Outside of and adjacent to its major cities, Essex County also contains seven suburban parks designed by the Olmsted Brothers. Watsessing Park in Bloomfield, Yanticaw Park in Nutley, Verona Park in Verona, Belleville Park in Belleville, Grover Cleveland Park in Caldwell and Essex Fells, and Anderson and Glenfield Parks in Montclair bridge the gap between city and country to meet the needs of their neighborhoods just as the urban parks do. Additionally, there are excellent examples of the Olmsteds’ commitment to sanitation, style, subordination and separation in some of these parks.

Belleville Park shows the Olmsteds’ commitment to public sanitation. This park is an early example of urban rehabilitation where a formerly industrialized site was transformed into a natural site for the public. While the park still retains remnants of a former rock quarry that was on the site, it also boasts Olmsted design elements, including sweeping lawns, winding paths, and trees planted to divide the park into sections and to serve as a barrier from the noise of the surrounding street traffic.

Style was the guiding principle for the designs of Grover Cleveland Park. The location of this park, named for the U.S. president who was born in Caldwell, was chosen for its natural beauty and potential to provide space for relaxation. The Olmsteds were instructed to retain the natural areas, but also to develop plans that left large portions of the park usable for recreation purposes.

Originally called “Montclair Park,” Anderson Park is an excellent example of the Olmsteds’ understanding of subordination of the land for park purposes. Naturally, the land is low and swampy. However, the Olmsteds were able to drain the water to produce a usable area and created a landscaped park with shade trees and sprawling lawns. This is a quieter park and is used more for passive recreation activities, like walking and bird watching, meeting the unique needs of its home neighborhood.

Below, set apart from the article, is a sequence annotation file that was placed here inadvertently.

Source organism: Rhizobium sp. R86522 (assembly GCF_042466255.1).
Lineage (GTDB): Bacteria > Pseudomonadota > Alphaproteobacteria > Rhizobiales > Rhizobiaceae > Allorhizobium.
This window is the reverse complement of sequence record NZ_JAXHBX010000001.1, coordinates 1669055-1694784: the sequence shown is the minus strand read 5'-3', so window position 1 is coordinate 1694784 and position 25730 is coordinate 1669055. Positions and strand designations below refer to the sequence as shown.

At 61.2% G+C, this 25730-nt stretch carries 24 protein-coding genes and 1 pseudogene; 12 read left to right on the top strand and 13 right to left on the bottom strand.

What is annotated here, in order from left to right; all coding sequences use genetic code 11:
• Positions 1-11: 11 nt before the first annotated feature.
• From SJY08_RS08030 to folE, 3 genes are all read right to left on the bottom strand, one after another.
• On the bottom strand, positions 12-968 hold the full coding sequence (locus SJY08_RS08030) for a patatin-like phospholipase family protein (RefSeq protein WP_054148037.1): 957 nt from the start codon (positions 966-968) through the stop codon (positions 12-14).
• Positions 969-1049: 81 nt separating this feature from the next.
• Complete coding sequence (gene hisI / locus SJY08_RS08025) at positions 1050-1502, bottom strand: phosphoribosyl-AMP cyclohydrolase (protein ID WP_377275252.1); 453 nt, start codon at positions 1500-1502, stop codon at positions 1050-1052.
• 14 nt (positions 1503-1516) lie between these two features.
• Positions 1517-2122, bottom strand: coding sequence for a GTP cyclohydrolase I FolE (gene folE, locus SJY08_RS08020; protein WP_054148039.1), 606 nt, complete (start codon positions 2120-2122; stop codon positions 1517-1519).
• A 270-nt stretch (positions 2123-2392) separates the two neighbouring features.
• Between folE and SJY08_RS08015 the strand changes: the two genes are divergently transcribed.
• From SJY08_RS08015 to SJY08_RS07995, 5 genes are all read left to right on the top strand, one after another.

Glenfield Park brings a bit of wildlife habitat into the bustling town of Montclair, an example of the landscape design philosophy of separation. Most of the Olmsted brothers’ designs for this park meet the community’s need for active recreation. However, the southeast corner includes a glen with natural stream vegetation. This area created a sanctuary for local wildlife, especially songbirds. The dense foliage around the stream also acts as a noise break between the park and the busy street beyond.


Additionally, the Olmsted Brothers designed three nature reservations for the Essex County Park system. A nature reservation is an area that has been set aside for the purpose of preserving certain animals and plants. Reservations are smaller than national parks and are specifically created for the protection of nature.